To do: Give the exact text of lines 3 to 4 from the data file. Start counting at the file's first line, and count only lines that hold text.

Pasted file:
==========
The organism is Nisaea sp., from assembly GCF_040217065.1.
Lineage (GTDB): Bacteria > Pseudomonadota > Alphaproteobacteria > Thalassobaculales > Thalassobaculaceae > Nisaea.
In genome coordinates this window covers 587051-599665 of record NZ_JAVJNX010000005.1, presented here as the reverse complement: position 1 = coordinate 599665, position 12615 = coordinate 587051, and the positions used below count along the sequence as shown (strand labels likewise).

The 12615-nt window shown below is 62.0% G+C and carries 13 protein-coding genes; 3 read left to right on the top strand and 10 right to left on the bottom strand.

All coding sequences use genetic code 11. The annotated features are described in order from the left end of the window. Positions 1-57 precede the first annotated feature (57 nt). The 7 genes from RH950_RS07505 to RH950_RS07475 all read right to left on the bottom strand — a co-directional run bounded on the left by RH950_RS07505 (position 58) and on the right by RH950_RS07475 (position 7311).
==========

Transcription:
In genome coordinates this window covers 587051-599665 of record NZ_JAVJNX010000005.1, presented here as the reverse complement: position 1 = coordinate 599665, position 12615 = coordinate 587051, and the positions used below count along the sequence as shown (strand labels likewise).

The 12615-nt window shown below is 62.0% G+C and carries 13 protein-coding genes; 3 read left to right on the top strand and 10 right to left on the bottom strand.